February 01, 2007
When most people think of martial arts, they think of the striking arts--karate, kickboxing, Muay Thai, Tae Kwon Do, etc. As children we instinctively resort to throwing punches to resolve disputes and as adults we have made boxing a multimillion-dollar industry. Mixed martial arts (MMA) has been exploding in popularity the last couple years, and it is the phenomenal knockouts that are most popular with American crowds.
Boxing and kickboxing are not just for spectators and professional fighters though. They can be successfully incorporated into strength and conditioning programs for people of all fitness levels and ages. Additionally, some gyms are experiencing an influx of MMA fighters looking for help preparing for their fights, and it is useful for trainers to understand the fundamentals of what the fighter does in order to program an effective strength and conditioning routine.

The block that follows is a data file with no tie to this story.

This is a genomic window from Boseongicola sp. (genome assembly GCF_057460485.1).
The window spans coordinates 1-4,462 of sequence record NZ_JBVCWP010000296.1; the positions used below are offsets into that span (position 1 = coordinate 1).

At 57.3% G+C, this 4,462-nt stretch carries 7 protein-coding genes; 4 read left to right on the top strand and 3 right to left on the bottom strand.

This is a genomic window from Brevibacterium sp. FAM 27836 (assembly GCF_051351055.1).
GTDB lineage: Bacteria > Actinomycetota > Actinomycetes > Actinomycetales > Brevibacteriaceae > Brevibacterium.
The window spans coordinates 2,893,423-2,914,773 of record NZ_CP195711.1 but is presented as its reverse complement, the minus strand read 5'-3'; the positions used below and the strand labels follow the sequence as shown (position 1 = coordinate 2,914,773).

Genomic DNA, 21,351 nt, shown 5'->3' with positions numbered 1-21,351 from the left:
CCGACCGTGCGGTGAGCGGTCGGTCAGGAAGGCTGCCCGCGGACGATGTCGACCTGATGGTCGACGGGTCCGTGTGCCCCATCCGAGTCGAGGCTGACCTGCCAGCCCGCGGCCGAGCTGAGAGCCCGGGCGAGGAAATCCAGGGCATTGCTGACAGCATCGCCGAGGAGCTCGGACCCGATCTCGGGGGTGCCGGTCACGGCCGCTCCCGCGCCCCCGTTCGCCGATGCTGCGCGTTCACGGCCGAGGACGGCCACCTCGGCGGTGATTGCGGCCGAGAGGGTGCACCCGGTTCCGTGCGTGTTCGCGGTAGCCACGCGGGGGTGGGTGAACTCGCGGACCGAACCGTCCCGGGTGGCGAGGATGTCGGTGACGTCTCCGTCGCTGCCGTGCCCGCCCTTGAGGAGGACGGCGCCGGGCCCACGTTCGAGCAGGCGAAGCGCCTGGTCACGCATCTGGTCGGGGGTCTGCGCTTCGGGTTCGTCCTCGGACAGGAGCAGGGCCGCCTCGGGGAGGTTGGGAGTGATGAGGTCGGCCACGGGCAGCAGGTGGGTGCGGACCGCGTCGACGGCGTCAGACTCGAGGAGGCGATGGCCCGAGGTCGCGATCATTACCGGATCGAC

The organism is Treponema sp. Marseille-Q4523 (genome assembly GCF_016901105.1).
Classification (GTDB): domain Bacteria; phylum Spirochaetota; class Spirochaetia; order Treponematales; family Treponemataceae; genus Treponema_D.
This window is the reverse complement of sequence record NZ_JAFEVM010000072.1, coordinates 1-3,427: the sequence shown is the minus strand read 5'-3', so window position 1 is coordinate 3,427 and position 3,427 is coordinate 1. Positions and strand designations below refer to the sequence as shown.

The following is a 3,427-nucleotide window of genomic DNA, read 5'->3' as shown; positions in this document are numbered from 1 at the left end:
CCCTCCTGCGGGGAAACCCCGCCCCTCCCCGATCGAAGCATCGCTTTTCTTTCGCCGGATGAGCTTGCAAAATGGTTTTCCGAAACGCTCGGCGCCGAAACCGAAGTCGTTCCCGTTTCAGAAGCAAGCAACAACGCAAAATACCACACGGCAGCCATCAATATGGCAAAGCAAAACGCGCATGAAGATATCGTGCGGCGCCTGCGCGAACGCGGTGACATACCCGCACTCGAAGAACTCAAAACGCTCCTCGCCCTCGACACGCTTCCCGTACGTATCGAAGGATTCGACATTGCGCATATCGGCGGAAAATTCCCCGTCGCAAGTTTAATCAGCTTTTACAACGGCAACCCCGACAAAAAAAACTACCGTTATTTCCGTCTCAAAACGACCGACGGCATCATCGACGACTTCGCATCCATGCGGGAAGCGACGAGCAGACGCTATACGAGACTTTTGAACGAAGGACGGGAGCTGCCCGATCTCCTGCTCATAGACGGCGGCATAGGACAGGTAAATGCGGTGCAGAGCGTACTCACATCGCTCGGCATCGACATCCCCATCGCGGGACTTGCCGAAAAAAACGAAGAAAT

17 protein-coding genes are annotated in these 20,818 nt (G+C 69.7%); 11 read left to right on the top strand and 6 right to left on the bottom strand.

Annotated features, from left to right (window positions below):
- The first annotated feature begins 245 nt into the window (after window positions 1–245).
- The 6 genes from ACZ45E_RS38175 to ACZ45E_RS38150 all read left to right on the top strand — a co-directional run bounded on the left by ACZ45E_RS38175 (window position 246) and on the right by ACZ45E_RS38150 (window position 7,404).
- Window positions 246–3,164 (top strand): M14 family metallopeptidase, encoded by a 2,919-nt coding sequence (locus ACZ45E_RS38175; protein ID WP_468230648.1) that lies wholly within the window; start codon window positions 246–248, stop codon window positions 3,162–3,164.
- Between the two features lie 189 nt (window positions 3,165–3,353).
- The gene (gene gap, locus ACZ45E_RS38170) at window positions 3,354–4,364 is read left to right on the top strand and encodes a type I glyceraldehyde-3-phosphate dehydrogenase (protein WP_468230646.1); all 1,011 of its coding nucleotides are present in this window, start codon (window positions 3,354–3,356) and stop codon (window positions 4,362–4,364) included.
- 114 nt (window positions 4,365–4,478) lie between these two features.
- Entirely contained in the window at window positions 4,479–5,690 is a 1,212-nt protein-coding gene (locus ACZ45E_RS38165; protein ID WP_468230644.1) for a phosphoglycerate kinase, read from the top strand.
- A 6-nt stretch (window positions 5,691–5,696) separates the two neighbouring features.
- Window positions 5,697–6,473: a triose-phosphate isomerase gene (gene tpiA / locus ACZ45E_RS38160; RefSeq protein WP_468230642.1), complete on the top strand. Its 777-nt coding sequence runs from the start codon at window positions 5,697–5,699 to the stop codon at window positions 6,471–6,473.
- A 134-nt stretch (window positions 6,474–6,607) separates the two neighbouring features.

This article will be the first in a four-part series addressing basic boxing and kickboxing techniques. As with any other exercise in strength and conditioning training, form is of the ultimate importance in martial arts. It is proper form and technique that allow the speedy and powerful delivery of a knockout punch. I will begin by addressing the basic fighting stance and then describe the elements of the left jab and right cross and how to drill them. All techniques will be described for a right-handed individual; left-handed fighters will need to reverse the left and right directions in all the techniques (e.g., right jab and left cross).